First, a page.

Tag Archives: picayune’s creole cookbook

Daube Creole Recipe

From Daube Creole

Daube was introduced to New Orleans by the French Creoles who brought the preparation from their native France, where there are many regional versions of the dish. The Creoles went a step further and created Daube Glace which is a jellied dish served cold for breakfast or brunch.

What makes this dish unique from an ordinary Pot Roast is the larding of the roast with seasoned salt pork which flavors the meat from the inside while it cooks. Be sure and do this the night before cooking!

I use a split pig’s foot in the preparation of Daube Creole for the gelatin and richness that it adds to the sauce, also important for making Daube Glace.

From Daube Creole

Larded Beef Roast Recipe

5 lb Beef Roast, preferably from the Round
1/4 lb Salt pork fat, cut into thin strips (1/2″ X 3″)
1 Tbsp Parsley, finely chopped
1 Tbsp Fresh Thyme, finely chopped
3 Fresh Bay Leaves, very finely chopped
4 Garlic Cloves, minced
2 Tbsp Spanish Onion, minced
1/8 tsp Ground Cloves
2 Tbsp Diamond Crystal Kosher Salt
1 Tbsp Freshly Grated Black Pepper

Make 1 inch long incisions about 3 inches deep all over the roast. Toss the salt pork strips with the remaining ingredients.

From Daube Creole

Fill each incision with some of the seasoned salt pork mixture. Refrigerate overnight.

From Daube Creole

Daube Creole Recipe

3 Tbsp Lard or Bacon drippings
1 5 lb Larded Beef Round (recipe above)
Kosher Salt
Black Pepper
All Purpose Flour for dusting
1 Large Spanish Onion, chopped
3 Tbsp Tomato Paste
1 Cup Dry Sherry
2 Quarts Beef Stock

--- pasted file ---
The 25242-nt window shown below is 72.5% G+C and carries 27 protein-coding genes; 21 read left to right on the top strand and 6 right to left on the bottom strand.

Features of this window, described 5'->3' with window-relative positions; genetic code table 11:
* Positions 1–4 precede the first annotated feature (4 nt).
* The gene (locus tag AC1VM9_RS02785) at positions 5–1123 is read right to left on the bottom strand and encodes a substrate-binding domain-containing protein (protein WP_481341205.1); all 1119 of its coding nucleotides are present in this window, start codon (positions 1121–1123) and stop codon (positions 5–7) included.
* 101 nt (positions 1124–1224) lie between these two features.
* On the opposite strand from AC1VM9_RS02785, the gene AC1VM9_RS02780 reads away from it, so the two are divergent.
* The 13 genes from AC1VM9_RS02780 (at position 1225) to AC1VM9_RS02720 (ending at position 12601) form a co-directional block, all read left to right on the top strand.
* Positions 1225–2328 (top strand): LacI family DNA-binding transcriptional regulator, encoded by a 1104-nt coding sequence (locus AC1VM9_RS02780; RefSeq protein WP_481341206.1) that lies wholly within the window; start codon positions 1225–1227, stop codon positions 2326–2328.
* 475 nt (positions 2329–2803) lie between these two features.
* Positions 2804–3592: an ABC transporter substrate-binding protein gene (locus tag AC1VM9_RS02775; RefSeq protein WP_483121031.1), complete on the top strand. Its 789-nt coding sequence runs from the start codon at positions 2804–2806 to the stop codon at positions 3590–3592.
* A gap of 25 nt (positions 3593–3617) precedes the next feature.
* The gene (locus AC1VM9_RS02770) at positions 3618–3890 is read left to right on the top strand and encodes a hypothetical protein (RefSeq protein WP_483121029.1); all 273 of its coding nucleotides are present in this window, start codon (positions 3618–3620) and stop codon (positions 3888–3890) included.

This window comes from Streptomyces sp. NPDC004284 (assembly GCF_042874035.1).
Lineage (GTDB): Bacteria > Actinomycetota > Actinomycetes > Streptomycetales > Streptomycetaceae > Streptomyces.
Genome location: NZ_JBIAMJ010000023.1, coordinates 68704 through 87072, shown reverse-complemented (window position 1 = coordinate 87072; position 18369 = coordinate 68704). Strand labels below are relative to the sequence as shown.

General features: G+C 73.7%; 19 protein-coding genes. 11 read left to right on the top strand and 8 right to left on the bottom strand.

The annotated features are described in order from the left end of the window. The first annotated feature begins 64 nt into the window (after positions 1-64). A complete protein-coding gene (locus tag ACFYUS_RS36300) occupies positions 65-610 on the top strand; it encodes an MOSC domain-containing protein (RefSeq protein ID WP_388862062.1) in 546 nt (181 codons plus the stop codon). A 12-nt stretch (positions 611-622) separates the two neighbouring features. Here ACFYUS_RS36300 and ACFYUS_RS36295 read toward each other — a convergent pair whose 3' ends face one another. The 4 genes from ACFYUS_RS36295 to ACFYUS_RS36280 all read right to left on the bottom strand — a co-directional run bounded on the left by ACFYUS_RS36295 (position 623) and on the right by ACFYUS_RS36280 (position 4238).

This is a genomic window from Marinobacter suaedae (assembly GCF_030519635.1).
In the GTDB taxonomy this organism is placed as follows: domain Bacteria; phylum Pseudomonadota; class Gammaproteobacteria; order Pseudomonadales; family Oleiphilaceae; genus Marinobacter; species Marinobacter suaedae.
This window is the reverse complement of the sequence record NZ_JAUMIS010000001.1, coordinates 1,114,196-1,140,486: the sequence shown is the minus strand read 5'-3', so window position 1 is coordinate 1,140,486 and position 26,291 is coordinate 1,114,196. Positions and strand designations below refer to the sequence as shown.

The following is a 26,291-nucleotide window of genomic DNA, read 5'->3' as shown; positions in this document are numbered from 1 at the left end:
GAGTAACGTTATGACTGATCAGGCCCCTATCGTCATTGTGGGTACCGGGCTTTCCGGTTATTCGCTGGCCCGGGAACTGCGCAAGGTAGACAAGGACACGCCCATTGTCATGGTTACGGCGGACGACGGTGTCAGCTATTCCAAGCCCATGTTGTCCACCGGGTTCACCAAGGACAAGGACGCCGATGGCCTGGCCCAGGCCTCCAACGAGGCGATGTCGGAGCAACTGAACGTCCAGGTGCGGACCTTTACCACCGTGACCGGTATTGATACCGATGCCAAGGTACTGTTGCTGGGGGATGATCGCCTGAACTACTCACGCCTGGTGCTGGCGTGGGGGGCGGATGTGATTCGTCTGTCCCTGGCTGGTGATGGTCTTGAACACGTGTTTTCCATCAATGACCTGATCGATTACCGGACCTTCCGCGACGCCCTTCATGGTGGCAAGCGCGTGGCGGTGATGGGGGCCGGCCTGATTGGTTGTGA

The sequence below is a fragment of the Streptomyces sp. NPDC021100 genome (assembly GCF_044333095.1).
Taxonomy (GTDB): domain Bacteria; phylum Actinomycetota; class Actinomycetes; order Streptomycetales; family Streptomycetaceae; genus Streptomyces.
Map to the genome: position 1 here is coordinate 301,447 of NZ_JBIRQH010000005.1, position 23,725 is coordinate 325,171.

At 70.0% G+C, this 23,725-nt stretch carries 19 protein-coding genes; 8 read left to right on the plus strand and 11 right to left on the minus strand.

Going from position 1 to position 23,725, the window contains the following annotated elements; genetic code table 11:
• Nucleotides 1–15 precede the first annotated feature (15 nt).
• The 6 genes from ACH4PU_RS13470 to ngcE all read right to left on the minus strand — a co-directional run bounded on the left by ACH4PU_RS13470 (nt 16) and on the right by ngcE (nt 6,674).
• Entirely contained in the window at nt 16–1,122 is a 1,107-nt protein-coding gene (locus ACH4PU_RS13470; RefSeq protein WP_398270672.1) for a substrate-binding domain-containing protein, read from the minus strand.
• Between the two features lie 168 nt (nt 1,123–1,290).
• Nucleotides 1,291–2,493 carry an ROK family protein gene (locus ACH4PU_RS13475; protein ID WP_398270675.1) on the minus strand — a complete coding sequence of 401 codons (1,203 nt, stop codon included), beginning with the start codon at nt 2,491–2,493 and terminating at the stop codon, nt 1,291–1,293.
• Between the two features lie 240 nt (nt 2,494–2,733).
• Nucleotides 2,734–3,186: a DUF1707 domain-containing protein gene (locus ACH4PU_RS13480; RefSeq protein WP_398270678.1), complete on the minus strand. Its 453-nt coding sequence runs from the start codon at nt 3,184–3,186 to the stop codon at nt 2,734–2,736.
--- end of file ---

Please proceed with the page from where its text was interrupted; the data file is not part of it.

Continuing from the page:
5 Carrots, cut into 1/2″ dice
2 Turnips, cut into 1/2″ dice
4 Cloves Garlic, minced
1 Pork Foot, split
3 Bay Leaves
1 Bunch Fresh Thyme, tied

Season the larded roast very liberally with salt and black pepper and dust lightly all over with the flour. Heat the lard in a large Dutch Oven on high heat. When very hot, sear the larded roast on all sides until very brown. Remove the roast to a plate.

From Daube Creole

Reduce the heat to medium and add the onion, stirring well, making sure to get all of the brownings from the bottom of the pot. When the onion is nicely browned add the tomato paste. Cook for several minutes, browning the paste slightly. Add the sherry and bring to a boil over high heat to cook off the alcohol.

Add the stock, carrots, turnips, garlic, split pig’s foot, bay leaves and thyme. Bring to a boil, then return the roast to the pot, turn the heat down to a simmer.

From Daube Creole

Cover the pot with a tight fitting lid and cook for 3 1/2 to 4 hours.

When the roast is tender remove to a cutting board. Turn up the heat and reduce the sauce by half. Remove the pig’s foot, bay leaves, and thyme. Season to taste with salt, black pepper and cayenne. Add the chopped parsley.

Slice the roast in thin slices and cover generously with the sauce. Serve over Creole Boiled Rice or cooked pasta.

Serves 6-8.

Creole Mustard Recipe

From

Creole Mustard is essential in the Louisiana pantry, used in many different preparations where Dijon would be used elsewhere. What would Remoulade sauce be without it? In my search for the characteristics that make Creole Mustard Creole, I found the following definition in what is one of my favorite books on Louisiana cooking American Cooking: Creole and Acadian by Peter S. Feibleman: